Report • 24.06.2010
Several Trends determine Logistics in Retail
Logistics means more than just transporting goods from A to B. Logisticians have thought in terms of supply chains for a long time, from manufacturer through several intermediate storage facilities, ports and freeways all the way to the location where the goods are needed. Supply Chain Management (SCM) in business means: avoiding shortages on store shelves, but also not ordering too many goods, because product cycles are getting shorter. At the same time, logistics is a cost factor and climate protection gains more and more importance.
To get support chains under control, businesses go through lots of effort. Which trends will determine business logistics in the near future? A new research study, which was introduced in April, by the Institute for Trade Research in Cologne (Kölner Handelsforschungsinstitut EHI) and the Fraunhofer-Institute for Materials Flow and Logistics (IML), located in Dortmund, is focusing on this question. For this purpose, 40 logistics specialists from large retail companies with different product lines in Germany, Austria and Switzerland participated in an online survey.
Retailer and Manufacturer work hand in hand
Logisticians are aware of the fact that consumer behavior is extremely erratic and that the economic situation has a strong influence. Inventory needs to be turned over faster and faster and logistics have to become more flexible. Short response times however require better information, i.e. meaning more data. Almost 80 percent of all retailers surveyed by EHI and IML want to introduce and test new forecasting-software. Apart from current and historical sales figures, also meteorological data, holidays, vacation months or sales promotions are being considered.
ECR, Efficient Customer Response, has been a very important subject for many years and it continues to be in line with the current trend. If manufacturers know more accurately what is currently being sold at the store, they can be more specific in their production and delivery. On the other hand, retailers increasingly want to know more about production volume and delivery times. With that however, both partners need to open up to each other. This requires trust and makes cross-company IT networks necessary. Uniform data standards need to be introduced to accomplish this.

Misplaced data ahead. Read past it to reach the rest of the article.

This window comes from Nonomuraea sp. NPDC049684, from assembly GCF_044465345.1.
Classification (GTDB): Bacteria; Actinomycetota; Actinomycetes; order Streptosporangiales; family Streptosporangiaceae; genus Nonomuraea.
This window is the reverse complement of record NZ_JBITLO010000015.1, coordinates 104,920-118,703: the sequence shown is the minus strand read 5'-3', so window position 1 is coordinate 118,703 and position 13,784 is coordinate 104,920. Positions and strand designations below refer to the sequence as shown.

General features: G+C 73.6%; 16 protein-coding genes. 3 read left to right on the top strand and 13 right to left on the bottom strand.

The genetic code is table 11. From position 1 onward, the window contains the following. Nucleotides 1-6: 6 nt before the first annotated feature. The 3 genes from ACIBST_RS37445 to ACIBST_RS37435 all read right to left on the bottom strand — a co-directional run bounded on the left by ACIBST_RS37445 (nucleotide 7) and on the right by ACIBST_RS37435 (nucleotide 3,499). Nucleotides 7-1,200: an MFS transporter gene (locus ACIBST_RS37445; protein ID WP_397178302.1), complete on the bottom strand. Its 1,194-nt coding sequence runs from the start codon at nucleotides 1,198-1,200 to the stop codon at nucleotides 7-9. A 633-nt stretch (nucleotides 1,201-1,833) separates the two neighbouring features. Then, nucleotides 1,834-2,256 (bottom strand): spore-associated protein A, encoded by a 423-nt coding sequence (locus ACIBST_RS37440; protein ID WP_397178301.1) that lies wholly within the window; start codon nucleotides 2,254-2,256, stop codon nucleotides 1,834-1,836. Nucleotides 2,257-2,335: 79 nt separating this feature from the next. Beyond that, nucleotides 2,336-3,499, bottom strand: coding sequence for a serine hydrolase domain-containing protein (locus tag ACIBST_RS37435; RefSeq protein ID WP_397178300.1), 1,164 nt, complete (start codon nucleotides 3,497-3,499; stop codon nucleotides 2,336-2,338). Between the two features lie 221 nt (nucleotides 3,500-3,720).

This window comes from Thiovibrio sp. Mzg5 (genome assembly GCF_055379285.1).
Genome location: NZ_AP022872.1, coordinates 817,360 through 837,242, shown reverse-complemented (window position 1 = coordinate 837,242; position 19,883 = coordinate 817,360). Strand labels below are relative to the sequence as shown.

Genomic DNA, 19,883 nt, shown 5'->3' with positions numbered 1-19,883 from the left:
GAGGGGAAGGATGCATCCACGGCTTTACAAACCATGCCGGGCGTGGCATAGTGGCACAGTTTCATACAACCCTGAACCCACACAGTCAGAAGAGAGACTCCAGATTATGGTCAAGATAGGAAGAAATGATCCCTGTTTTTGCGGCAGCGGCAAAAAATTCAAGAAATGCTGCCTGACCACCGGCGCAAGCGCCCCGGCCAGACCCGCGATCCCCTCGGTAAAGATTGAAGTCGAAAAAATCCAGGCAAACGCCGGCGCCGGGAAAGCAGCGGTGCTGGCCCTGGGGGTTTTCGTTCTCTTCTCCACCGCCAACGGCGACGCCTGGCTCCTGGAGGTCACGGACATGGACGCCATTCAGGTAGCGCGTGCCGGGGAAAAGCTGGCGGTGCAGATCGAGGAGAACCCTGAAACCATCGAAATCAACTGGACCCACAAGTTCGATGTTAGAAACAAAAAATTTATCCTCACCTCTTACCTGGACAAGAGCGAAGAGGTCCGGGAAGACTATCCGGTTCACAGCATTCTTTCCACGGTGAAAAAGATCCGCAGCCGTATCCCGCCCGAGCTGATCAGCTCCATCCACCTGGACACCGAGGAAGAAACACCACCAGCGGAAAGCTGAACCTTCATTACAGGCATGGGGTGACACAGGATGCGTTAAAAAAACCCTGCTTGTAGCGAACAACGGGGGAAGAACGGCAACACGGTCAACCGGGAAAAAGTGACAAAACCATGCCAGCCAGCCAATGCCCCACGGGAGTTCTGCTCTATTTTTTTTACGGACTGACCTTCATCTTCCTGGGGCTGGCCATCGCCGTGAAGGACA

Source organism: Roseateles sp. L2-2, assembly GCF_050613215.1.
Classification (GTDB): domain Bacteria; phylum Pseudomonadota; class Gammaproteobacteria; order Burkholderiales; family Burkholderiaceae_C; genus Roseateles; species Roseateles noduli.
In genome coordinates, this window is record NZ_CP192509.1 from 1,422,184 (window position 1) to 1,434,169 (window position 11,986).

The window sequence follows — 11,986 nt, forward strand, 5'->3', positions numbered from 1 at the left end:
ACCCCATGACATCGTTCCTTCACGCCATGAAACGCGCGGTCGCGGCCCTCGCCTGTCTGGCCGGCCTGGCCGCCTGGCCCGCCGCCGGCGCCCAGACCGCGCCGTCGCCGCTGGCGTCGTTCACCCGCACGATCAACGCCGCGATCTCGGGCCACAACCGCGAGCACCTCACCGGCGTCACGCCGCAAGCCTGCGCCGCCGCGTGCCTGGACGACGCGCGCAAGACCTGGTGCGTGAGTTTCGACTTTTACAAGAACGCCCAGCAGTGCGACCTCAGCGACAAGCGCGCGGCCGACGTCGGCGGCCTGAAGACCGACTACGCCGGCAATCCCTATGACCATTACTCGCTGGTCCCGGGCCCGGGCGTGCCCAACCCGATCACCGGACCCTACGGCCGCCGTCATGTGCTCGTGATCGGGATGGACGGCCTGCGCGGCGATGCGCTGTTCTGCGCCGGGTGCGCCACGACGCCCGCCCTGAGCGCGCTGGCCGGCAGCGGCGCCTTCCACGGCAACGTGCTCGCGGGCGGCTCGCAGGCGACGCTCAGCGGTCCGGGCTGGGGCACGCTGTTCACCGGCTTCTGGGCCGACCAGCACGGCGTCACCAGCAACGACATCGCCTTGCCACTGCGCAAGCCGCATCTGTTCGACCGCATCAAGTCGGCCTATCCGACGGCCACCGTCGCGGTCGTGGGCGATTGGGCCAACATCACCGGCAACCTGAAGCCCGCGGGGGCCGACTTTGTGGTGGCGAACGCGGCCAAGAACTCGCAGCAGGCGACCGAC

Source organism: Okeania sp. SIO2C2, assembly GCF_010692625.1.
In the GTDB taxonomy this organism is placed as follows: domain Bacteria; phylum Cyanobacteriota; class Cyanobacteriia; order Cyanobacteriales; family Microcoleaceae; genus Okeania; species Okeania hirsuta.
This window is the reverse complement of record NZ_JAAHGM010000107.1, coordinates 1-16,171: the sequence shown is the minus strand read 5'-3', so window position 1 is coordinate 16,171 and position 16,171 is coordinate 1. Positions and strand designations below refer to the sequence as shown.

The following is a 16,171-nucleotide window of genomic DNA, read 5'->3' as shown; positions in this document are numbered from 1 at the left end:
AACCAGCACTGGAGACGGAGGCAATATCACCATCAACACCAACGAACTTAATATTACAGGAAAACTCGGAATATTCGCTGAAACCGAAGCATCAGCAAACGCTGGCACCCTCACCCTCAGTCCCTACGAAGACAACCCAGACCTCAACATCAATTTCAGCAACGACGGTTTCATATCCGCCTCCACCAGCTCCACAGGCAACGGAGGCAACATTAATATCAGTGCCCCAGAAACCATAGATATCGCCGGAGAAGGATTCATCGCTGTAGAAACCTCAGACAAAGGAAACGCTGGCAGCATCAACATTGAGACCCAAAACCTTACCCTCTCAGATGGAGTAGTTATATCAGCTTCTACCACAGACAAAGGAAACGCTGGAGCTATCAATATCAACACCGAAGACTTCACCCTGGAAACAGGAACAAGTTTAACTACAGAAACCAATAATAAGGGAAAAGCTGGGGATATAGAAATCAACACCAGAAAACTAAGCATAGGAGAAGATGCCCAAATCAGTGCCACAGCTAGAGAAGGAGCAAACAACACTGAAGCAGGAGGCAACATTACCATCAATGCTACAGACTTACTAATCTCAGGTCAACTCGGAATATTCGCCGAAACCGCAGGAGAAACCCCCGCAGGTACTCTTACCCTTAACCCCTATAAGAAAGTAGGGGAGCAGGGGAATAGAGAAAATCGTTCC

Some retailers like Zara or H&M for example are very successful in the ever changing fashion business, because as so-called verticalists they do as much as possible on their own – from the textile factory in Asia all the way to the store. Conversely, manufacturers like Adidas or Nike are opening up more and more of their own stores – which admittedly is not just because of logistics, but also because of their image, since without competition, their brand becomes far more impressive.
Logistics in 2020 will be greener
Several studies view climate change as the most important challenge for supply chain managers over the next few years. The German Post Office (Deutsche Post) just introduced a large Delphi-Study titled “Delivering Tomorrow – Customer Expectations in the Year 2020 and beyond."
In this one study 81 future hypotheses were compiled and discussed. Over 900 people from all over the world, among them the Board of Directors of international companies, scientists from the areas of economics, futurology and logistics as well as experts from selected customers from different industry sectors, were presented with the comprehensive questionnaire for their assessment. As one of the largest CO2-pollution sources, the shipping sector is being targeted by an increasingly critical public.
Consumers buy more green products, which is why even discount chains have reacted to this fact. When consumers begin to pay more attention to how these products arrive at the stores, retailers will also need to respond. Up to now this is rarely the case, since almost two thirds of EHI and IML polled retail logisticians do not intend to utilize any alternative powered delivery vehicles in the near future. They are similarly reluctant when it comes to adopting renewable energy in warehouses.
And yet the first logistics land contractors are betting on green arguments. This past March, a ground-breaking ceremony for a 48,000 square meter logistics-and processing center in Bergheim near Cologne took place, which Off-Price-Retailer TK Maxx plans to move into as a tenant in September. The investor, developer and landlord is Alpha Industrial from Cologne. AI is investing 19 million Euros in the site and the building. TK Maxx plans to extradite its fashion and living accessories from here all over Europe. Jörg Schröder, managing partner at AI, stressed during the ground-breaking ceremony that this property would be certified according to “the latest Green Building Standards“ and thus represents an especially attractive asset category.
Increasing efficiency in small steps
Small steps instead of a big green revolution – that’s the tenor in the survey of EHI and IML. Almost all logisticians want to centralize their transports, and most of them use software to optimize travel routes. Automation in storage is another big dream, but in this area there is still plenty of manual operation involved. Long-distance scanners, pick-by-voice and software capacity utilization of storage space have made work significantly easier. Robots in the high bay warehouse and on consignment only pay off for large quantities of standard items. In this area, the automotive industry has had an easier time than retail.
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